You have to be positioned somehow, so you might as well be positioned the way you want. Your position could be "the dollar will strengthen against the yen" or "dollar/yen volatility will increase" or "the curvature of the dollar/yen volatility smile will increase" or some further-dimensional variant on that, but in any case it is always possible you will be wrong and if you are wrong you will lose money, that is the nature of things.
The discussion around the Volcker Rule is largely driven by suspicion of everything that banks do, which I suppose is natural enough, but sometimes you gotta pick your suspicion. You can be suspicious of market making for clients, because market making is a good way to take on positions that can lose a lot of money -- as Goldman seems to have done here.
The way to fix that is I suppose to require banks to hedge those positions, but that is a complicated job. (What do you have to hedge? Delta? Gamma? Vega? How close to flat do you have to get, and on what measures?) And of course you can be suspicious of hedging, especially complicated hedging, because complicated hedging is a good way to take on positions that can lose a lot of money -- as JPMorgan did with the London Whale.
There are not a lot of obvious solutions, beyond the trivial ones of "just hope banks are good at their jobs" and "just hope regulators are good at banks' jobs." (Or the non-Volckery ones of capital and ring-fencing and so forth.) The Volcker Rule is complicated because finance is complicated. Preventing banks from losing money is a good idea but it is also an idea that people have thought of before. They actually try pretty hard not to lose money. Sometimes it doesn't work.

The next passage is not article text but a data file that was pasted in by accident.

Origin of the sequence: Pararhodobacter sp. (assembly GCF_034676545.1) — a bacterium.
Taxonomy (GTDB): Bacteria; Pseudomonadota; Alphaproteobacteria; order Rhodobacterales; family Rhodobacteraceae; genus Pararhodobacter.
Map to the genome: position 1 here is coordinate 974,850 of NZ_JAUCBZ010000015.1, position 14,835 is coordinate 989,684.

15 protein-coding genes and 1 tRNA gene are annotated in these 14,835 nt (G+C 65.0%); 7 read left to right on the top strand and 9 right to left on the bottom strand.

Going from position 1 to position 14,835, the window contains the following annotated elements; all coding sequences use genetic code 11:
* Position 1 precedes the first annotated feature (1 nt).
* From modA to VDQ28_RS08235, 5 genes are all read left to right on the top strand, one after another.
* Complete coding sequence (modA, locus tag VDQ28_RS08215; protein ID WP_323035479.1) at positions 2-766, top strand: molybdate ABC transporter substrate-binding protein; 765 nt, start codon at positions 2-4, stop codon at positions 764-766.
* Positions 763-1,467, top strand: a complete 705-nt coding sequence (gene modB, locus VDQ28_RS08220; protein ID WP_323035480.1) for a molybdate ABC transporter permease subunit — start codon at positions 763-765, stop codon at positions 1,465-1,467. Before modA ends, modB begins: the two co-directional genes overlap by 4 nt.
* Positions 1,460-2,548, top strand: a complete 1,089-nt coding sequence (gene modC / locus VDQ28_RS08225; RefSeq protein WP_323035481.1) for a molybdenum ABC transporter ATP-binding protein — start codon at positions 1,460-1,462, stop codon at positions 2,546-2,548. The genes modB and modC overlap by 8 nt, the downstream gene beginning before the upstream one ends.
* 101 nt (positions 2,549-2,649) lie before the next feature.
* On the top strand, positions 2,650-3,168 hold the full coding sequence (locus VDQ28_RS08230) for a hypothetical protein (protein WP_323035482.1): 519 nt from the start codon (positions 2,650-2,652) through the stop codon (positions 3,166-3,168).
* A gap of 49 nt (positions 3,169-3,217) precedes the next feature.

[Update: Goldman has pointed out that in fact they don't lose money. Specifically they issued a statement saying "Goldman Sachs did not suffer a loss in our currencies business in the third quarter of 2013." Rather the $1.3 billion losses on currencies reported in the 10Q seems to include losses on hedges of other instruments with exposure to foreign currencies. So yeah: You gotta pick your suspicions. You can lose money on currency market making -- presumably Goldman did lose money on some yen and emerging market trades, but its money-making currencies trades more than made up for that -- but here the main culprit seems to have been hedging.]
1 The stories are consistent insofar as they suggest that Goldman was positioned for a strengthening dollar -- in the Journal story, "The yen has fallen against the dollar over the past year. This past summer, though, the yen's decline stalled," while Reuters says "the bank was anticipating that the Federal Reserve would begin winding down its monetary-easing programs" and "absolutely got annihilated" when it didn't.
2 And the counterparty to each of those bad trades has some incentive to talk to the press about it, mostly because it is fun to publicize that you beat Goldman Sachs, but also sometimes because publicizing Goldman's losing positions can force Goldman out of them at a further loss, as happened to JPMorgan's whale once he was spotted.
3 Even there, there's counterparty risk.
Disclosure: I used to work at Goldman Sachs, I have some restricted stock subject to transfer restrictions, and a portion of those transfer restrictions expire in January, at which point I will sell some stock. (Nothing against Goldman, I'm just not a single-stock sort of guy.) So I have every incentive to see the stock price go up in the next couple of months. Goldman is great! Buy Goldman stock! It makes a great Hanukkah present!